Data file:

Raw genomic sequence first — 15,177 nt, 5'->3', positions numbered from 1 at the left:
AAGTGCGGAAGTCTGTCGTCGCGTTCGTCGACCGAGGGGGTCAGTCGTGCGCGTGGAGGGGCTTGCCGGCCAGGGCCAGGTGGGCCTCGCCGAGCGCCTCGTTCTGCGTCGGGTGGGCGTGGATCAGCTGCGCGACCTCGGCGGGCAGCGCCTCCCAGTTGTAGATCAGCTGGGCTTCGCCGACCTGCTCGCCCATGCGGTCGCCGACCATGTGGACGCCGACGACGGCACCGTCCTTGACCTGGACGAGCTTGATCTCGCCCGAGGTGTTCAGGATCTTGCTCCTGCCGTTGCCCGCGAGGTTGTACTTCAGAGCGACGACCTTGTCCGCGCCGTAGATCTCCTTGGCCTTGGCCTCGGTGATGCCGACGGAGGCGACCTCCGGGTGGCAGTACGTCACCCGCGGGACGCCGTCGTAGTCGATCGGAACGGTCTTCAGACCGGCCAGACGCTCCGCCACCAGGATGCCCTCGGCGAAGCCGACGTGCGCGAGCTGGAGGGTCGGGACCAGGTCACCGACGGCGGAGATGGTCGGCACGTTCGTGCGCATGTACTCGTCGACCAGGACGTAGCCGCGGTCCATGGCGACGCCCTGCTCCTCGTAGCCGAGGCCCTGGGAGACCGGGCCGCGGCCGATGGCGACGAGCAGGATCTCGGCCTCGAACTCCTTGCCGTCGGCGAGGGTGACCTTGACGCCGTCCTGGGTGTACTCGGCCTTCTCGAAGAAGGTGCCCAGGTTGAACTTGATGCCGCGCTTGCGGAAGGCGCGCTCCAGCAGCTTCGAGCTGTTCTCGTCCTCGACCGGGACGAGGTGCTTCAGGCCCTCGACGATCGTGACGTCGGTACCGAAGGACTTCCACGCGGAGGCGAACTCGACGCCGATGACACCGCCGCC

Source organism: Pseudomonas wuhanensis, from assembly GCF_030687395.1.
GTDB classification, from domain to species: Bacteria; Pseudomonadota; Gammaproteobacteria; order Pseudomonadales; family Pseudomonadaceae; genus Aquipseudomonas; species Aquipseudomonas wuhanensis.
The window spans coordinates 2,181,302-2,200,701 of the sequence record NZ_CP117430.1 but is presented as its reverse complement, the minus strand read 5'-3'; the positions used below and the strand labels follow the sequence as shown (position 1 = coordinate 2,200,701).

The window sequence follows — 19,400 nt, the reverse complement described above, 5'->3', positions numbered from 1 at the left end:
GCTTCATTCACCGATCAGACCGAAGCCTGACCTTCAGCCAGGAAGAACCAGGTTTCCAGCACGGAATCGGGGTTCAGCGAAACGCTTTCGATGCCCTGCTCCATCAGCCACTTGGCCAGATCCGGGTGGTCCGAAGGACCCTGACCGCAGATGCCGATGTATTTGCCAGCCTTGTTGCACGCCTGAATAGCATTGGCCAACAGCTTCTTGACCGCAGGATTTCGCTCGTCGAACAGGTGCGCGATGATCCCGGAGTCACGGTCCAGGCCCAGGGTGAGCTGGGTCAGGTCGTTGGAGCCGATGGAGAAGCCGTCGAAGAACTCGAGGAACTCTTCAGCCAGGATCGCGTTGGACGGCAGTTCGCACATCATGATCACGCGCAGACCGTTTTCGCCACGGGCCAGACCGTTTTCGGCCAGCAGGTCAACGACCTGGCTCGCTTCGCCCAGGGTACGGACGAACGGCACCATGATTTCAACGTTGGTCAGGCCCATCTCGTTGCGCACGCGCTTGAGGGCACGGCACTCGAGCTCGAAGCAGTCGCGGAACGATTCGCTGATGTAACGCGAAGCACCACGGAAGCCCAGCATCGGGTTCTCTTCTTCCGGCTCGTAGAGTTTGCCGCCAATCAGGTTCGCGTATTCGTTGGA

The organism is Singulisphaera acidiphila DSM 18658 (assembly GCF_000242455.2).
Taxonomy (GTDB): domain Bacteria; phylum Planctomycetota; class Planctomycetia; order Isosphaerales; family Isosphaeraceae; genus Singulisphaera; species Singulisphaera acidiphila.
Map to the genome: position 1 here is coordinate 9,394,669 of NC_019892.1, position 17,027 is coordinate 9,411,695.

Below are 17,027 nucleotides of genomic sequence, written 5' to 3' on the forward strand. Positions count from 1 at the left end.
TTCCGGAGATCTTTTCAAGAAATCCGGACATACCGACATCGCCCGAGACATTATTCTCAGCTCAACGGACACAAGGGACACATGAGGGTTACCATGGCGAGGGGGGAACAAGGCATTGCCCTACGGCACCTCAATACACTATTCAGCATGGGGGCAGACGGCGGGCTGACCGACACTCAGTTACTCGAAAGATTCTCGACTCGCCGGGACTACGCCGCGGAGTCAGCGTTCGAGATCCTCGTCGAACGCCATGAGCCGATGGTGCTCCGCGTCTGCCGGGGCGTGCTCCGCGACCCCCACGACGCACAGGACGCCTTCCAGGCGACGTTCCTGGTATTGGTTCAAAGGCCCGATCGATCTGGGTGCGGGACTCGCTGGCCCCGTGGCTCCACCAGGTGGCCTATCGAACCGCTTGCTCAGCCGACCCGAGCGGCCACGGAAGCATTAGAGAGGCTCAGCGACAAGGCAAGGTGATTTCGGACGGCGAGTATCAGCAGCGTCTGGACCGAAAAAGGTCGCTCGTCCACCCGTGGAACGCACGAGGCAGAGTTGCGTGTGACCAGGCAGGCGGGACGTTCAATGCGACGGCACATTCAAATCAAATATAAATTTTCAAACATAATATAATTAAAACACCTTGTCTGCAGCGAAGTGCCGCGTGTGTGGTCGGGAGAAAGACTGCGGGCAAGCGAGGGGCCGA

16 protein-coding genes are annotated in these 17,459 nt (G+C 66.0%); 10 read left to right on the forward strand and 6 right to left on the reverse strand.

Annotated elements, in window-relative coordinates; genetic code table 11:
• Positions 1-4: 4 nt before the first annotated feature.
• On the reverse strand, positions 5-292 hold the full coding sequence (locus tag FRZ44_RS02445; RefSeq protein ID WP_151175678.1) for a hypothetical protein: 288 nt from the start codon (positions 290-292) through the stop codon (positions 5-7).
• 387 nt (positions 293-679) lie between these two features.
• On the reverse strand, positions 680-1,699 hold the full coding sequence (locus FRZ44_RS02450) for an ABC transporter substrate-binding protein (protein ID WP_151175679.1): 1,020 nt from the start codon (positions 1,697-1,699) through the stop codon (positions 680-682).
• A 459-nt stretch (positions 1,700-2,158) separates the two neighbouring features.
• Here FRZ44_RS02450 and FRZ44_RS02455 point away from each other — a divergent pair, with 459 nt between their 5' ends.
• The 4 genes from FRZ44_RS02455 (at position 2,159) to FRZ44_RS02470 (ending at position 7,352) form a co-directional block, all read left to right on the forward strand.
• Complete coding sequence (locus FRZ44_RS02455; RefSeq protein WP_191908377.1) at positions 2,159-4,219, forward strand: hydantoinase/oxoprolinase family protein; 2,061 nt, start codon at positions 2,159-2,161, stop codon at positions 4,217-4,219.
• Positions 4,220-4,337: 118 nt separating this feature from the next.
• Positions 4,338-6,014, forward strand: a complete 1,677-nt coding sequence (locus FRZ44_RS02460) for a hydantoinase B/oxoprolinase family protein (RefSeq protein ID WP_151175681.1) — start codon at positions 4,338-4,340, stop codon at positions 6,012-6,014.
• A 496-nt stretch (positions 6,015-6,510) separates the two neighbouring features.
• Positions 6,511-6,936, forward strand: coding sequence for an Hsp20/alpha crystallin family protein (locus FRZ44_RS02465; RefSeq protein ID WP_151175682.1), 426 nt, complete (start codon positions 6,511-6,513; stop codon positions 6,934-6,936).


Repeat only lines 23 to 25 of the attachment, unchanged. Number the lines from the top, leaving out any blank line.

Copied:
• Positions 4,220-4,337: 118 nt separating this feature from the next.
• Positions 4,338-6,014, forward strand: a complete 1,677-nt coding sequence (locus FRZ44_RS02460) for a hydantoinase B/oxoprolinase family protein (RefSeq protein ID WP_151175681.1) — start codon at positions 4,338-4,340, stop codon at positions 6,012-6,014.
• A 496-nt stretch (positions 6,015-6,510) separates the two neighbouring features.